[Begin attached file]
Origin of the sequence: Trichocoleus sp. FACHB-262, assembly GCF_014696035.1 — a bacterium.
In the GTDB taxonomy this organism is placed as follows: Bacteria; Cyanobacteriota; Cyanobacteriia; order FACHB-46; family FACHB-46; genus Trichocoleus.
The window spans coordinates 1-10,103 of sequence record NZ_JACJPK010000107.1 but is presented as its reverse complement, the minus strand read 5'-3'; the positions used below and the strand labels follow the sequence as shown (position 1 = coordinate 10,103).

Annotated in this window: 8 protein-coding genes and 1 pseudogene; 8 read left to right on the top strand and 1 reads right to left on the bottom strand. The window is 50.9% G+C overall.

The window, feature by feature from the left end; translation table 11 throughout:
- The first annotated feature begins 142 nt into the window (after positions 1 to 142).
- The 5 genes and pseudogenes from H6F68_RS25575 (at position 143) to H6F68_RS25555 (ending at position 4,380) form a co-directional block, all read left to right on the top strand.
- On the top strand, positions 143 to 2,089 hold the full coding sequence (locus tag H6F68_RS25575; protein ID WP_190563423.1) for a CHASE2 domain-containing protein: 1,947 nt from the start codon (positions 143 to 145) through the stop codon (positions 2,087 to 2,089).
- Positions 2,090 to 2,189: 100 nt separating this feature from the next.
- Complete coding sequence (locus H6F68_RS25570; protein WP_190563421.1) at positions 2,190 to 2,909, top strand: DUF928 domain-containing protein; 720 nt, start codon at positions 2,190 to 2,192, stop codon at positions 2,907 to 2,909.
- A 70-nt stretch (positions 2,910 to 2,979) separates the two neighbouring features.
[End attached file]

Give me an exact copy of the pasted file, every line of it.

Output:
Origin of the sequence: Trichocoleus sp. FACHB-262, assembly GCF_014696035.1 — a bacterium.
In the GTDB taxonomy this organism is placed as follows: Bacteria; Cyanobacteriota; Cyanobacteriia; order FACHB-46; family FACHB-46; genus Trichocoleus.
The window spans coordinates 1-10,103 of sequence record NZ_JACJPK010000107.1 but is presented as its reverse complement, the minus strand read 5'-3'; the positions used below and the strand labels follow the sequence as shown (position 1 = coordinate 10,103).

Annotated in this window: 8 protein-coding genes and 1 pseudogene; 8 read left to right on the top strand and 1 reads right to left on the bottom strand. The window is 50.9% G+C overall.

The window, feature by feature from the left end; translation table 11 throughout:
- The first annotated feature begins 142 nt into the window (after positions 1 to 142).
- The 5 genes and pseudogenes from H6F68_RS25575 (at position 143) to H6F68_RS25555 (ending at position 4,380) form a co-directional block, all read left to right on the top strand.
- On the top strand, positions 143 to 2,089 hold the full coding sequence (locus tag H6F68_RS25575; protein ID WP_190563423.1) for a CHASE2 domain-containing protein: 1,947 nt from the start codon (positions 143 to 145) through the stop codon (positions 2,087 to 2,089).
- Positions 2,090 to 2,189: 100 nt separating this feature from the next.
- Complete coding sequence (locus H6F68_RS25570; protein WP_190563421.1) at positions 2,190 to 2,909, top strand: DUF928 domain-containing protein; 720 nt, start codon at positions 2,190 to 2,192, stop codon at positions 2,907 to 2,909.
- A 70-nt stretch (positions 2,910 to 2,979) separates the two neighbouring features.